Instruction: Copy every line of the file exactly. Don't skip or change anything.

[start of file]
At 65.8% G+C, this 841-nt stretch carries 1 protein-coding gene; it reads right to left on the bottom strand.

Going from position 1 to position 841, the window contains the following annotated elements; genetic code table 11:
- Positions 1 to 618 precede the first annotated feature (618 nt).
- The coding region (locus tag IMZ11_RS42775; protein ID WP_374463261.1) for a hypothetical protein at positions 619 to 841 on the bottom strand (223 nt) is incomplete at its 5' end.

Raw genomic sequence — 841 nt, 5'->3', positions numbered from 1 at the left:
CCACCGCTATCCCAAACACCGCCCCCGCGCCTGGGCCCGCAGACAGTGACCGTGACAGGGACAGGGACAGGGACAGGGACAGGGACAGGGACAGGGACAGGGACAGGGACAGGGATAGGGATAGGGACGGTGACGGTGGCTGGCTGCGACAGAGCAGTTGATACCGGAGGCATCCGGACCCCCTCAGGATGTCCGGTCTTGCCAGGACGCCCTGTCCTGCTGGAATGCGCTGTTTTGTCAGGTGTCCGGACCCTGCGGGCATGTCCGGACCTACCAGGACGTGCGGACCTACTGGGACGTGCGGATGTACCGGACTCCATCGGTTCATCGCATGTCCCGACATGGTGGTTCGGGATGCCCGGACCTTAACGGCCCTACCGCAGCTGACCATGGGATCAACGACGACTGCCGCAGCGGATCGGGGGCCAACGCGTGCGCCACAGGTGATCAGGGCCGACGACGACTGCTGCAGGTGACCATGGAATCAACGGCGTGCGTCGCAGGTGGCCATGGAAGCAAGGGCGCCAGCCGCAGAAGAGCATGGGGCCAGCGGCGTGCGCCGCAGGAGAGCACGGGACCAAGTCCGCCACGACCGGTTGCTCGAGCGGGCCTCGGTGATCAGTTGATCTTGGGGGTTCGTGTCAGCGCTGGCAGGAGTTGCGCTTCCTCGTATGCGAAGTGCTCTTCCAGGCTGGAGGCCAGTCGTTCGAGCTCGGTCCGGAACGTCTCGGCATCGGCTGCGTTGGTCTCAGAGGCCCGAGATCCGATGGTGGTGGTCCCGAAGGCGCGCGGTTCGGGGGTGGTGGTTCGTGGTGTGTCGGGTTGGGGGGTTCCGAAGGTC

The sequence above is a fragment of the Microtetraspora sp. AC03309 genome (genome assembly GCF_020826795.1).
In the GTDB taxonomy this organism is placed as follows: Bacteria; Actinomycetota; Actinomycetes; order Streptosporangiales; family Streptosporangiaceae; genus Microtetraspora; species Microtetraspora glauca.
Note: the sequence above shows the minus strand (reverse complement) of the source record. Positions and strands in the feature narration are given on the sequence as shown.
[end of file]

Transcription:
At 65.8% G+C, this 841-nt stretch carries 1 protein-coding gene; it reads right to left on the bottom strand.

Going from position 1 to position 841, the window contains the following annotated elements; genetic code table 11:
- Positions 1 to 618 precede the first annotated feature (618 nt).
- The coding region (locus tag IMZ11_RS42775; protein ID WP_374463261.1) for a hypothetical protein at positions 619 to 841 on the bottom strand (223 nt) is incomplete at its 5' end.

Raw genomic sequence — 841 nt, 5'->3', positions numbered from 1 at the left:
CCACCGCTATCCCAAACACCGCCCCCGCGCCTGGGCCCGCAGACAGTGACCGTGACAGGGACAGGGACAGGGACAGGGACAGGGACAGGGACAGGGACAGGGACAGGGACAGGGATAGGGATAGGGACGGTGACGGTGGCTGGCTGCGACAGAGCAGTTGATACCGGAGGCATCCGGACCCCCTCAGGATGTCCGGTCTTGCCAGGACGCCCTGTCCTGCTGGAATGCGCTGTTTTGTCAGGTGTCCGGACCCTGCGGGCATGTCCGGACCTACCAGGACGTGCGGACCTACTGGGACGTGCGGATGTACCGGACTCCATCGGTTCATCGCATGTCCCGACATGGTGGTTCGGGATGCCCGGACCTTAACGGCCCTACCGCAGCTGACCATGGGATCAACGACGACTGCCGCAGCGGATCGGGGGCCAACGCGTGCGCCACAGGTGATCAGGGCCGACGACGACTGCTGCAGGTGACCATGGAATCAACGGCGTGCGTCGCAGGTGGCCATGGAAGCAAGGGCGCCAGCCGCAGAAGAGCATGGGGCCAGCGGCGTGCGCCGCAGGAGAGCACGGGACCAAGTCCGCCACGACCGGTTGCTCGAGCGGGCCTCGGTGATCAGTTGATCTTGGGGGTTCGTGTCAGCGCTGGCAGGAGTTGCGCTTCCTCGTATGCGAAGTGCTCTTCCAGGCTGGAGGCCAGTCGTTCGAGCTCGGTCCGGAACGTCTCGGCATCGGCTGCGTTGGTCTCAGAGGCCCGAGATCCGATGGTGGTGGTCCCGAAGGCGCGCGGTTCGGGGGTGGTGGTTCGTGGTGTGTCGGGTTGGGGGGTTCCGAAGGTC

The sequence above is a fragment of the Microtetraspora sp. AC03309 genome (genome assembly GCF_020826795.1).
In the GTDB taxonomy this organism is placed as follows: Bacteria; Actinomycetota; Actinomycetes; order Streptosporangiales; family Streptosporangiaceae; genus Microtetraspora; species Microtetraspora glauca.
Note: the sequence above shows the minus strand (reverse complement) of the source record. Positions and strands in the feature narration are given on the sequence as shown.